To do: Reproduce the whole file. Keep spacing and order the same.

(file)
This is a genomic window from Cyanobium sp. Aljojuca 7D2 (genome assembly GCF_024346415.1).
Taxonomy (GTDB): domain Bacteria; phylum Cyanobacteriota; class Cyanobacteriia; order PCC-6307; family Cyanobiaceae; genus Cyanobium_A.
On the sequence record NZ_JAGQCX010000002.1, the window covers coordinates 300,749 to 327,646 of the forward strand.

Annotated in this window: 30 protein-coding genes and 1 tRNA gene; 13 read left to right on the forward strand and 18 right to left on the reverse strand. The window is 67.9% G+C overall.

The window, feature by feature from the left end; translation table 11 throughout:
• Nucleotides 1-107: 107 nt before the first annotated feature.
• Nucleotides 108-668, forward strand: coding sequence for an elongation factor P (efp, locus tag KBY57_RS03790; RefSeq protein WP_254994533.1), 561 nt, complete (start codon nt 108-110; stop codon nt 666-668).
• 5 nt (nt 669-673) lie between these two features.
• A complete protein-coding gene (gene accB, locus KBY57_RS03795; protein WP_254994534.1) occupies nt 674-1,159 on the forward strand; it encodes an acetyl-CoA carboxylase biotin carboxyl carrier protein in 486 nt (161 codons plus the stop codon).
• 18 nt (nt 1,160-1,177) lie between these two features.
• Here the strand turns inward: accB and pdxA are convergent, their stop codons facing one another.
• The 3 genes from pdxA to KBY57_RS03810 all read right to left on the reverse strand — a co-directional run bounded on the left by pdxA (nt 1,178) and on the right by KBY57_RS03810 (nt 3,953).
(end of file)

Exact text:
This is a genomic window from Cyanobium sp. Aljojuca 7D2 (genome assembly GCF_024346415.1).
Taxonomy (GTDB): domain Bacteria; phylum Cyanobacteriota; class Cyanobacteriia; order PCC-6307; family Cyanobiaceae; genus Cyanobium_A.
On the sequence record NZ_JAGQCX010000002.1, the window covers coordinates 300,749 to 327,646 of the forward strand.

Annotated in this window: 30 protein-coding genes and 1 tRNA gene; 13 read left to right on the forward strand and 18 right to left on the reverse strand. The window is 67.9% G+C overall.

The window, feature by feature from the left end; translation table 11 throughout:
• Nucleotides 1-107: 107 nt before the first annotated feature.
• Nucleotides 108-668, forward strand: coding sequence for an elongation factor P (efp, locus tag KBY57_RS03790; RefSeq protein WP_254994533.1), 561 nt, complete (start codon nt 108-110; stop codon nt 666-668).
• 5 nt (nt 669-673) lie between these two features.
• A complete protein-coding gene (gene accB, locus KBY57_RS03795; protein WP_254994534.1) occupies nt 674-1,159 on the forward strand; it encodes an acetyl-CoA carboxylase biotin carboxyl carrier protein in 486 nt (161 codons plus the stop codon).
• 18 nt (nt 1,160-1,177) lie between these two features.
• Here the strand turns inward: accB and pdxA are convergent, their stop codons facing one another.
• The 3 genes from pdxA to KBY57_RS03810 all read right to left on the reverse strand — a co-directional run bounded on the left by pdxA (nt 1,178) and on the right by KBY57_RS03810 (nt 3,953).